To evaluate this a little further, I will give you another example. I am sure that many of you can personally relate to it. Take the example of a couple which lives together. One of the partners, partner A, makes hundred thousand a year and the other, partner B, make thirty thousands a year. They have a mortgage, on which they pay five thousand dollars a month. two car payments of about seven hundred dollars, each, plus other bills and expenses like grocery, utilities and other loans and credit card payments. If both of them really want to make this relationship work and they are really in love with each other, would it be fair for A to make B pay for $5,000.00 mortgage, while she is making only $2,500.00 a month in gross pre-tax income? The fairness, in this case, dictates that A should pay the mortgage. If A tries to make B pay the mortgage, one or more of the following will be the unavoidable consequences of it:
1) The relationship will not work and they will break-up.
2) B would say, “I don’t have live in a house with 5,000 dollars per month mortgage. We can go and live in one bedroom apartment?”
3) They would default and lose the home.
4) They will not be able to make payments, and debt and deficit will keep pilling up.
5) B will not be able to afford basic necessities for herself like food, clothing, gas, healthcare and groceries, may have to compromise her health and even life.
Any sensible marriage counselor, with a tiny bit of common sense, would advise them to make B pay for whatever she can afford in her 30,000.00 dollars a year salary and have A pick up the rest. This is the only way they can make it work.
It is unbelievable that this simple, easy and common solution, practiced in millions of households and families around the world, seems to be unfair to many, on a national taxation level. As a nation and as a country we are a larger and extended family. We cannot stay together, if we keep telling each other that it is your problem, not mine. I don’t care what you do and how you do. Unfortunately, you are out of luck and this is what you going to have to do. Just like, if A wants to make it work and reap the benefits of a good, satisfying relationship and marriage, he has to pick the rest of tab, the people who have more, because this nation offered them a wide range of unlimited opportunities and if they want to continue to have the benefits this nation and country offers, they have to pick up the rest of tab. This is common sense fairness, as opposed to the selfish fairness. If, in this household, A does not gives up selfish fairness, the household and family will have to bear unwanted, bad consequences. In the same way, if, in our national life, the people who have more, do not give up selfish fairness, the country and nation will have to bear one or more of the following unwanted, bad consequences:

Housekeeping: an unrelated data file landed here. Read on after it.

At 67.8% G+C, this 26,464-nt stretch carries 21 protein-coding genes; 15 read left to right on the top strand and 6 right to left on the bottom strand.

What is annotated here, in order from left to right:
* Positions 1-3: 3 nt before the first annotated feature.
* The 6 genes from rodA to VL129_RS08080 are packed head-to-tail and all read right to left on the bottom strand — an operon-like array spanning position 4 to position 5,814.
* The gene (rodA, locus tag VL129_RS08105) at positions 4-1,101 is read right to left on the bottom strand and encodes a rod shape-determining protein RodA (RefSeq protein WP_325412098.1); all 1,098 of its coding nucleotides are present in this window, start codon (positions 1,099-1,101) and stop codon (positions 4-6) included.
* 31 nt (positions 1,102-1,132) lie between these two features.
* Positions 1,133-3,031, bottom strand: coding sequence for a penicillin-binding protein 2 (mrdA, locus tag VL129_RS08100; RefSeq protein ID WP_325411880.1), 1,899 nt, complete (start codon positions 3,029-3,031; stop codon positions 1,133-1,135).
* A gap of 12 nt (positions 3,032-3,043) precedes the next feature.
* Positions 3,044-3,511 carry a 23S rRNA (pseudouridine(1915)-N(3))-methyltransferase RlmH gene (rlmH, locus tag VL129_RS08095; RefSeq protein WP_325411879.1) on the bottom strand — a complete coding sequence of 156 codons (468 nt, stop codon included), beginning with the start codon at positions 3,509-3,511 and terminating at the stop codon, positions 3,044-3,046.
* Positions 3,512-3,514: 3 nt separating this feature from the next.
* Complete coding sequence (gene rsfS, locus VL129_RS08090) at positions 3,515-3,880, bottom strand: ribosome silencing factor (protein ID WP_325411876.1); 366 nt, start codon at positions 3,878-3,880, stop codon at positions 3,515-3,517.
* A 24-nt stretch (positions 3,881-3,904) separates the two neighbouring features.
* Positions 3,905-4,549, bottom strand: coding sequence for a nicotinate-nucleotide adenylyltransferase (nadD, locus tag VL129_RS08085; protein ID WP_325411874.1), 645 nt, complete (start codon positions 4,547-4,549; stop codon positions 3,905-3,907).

1) As has happened in past, time and time again, in many nations and countries of past and today, middle and lower class, which constitutes about 98% of population will revolt against what they perceive as unfair to them.
2) Our debt will keep growing, with all the related consequences of money devaluation, inflation, higher cost of living and doing business, and high unemployment.
3) Economy will crash under these pressures and no one will be able to make any money. There will be no rich or poor. Everyone will become essentially equal and everyone will suffer, more or less, the same.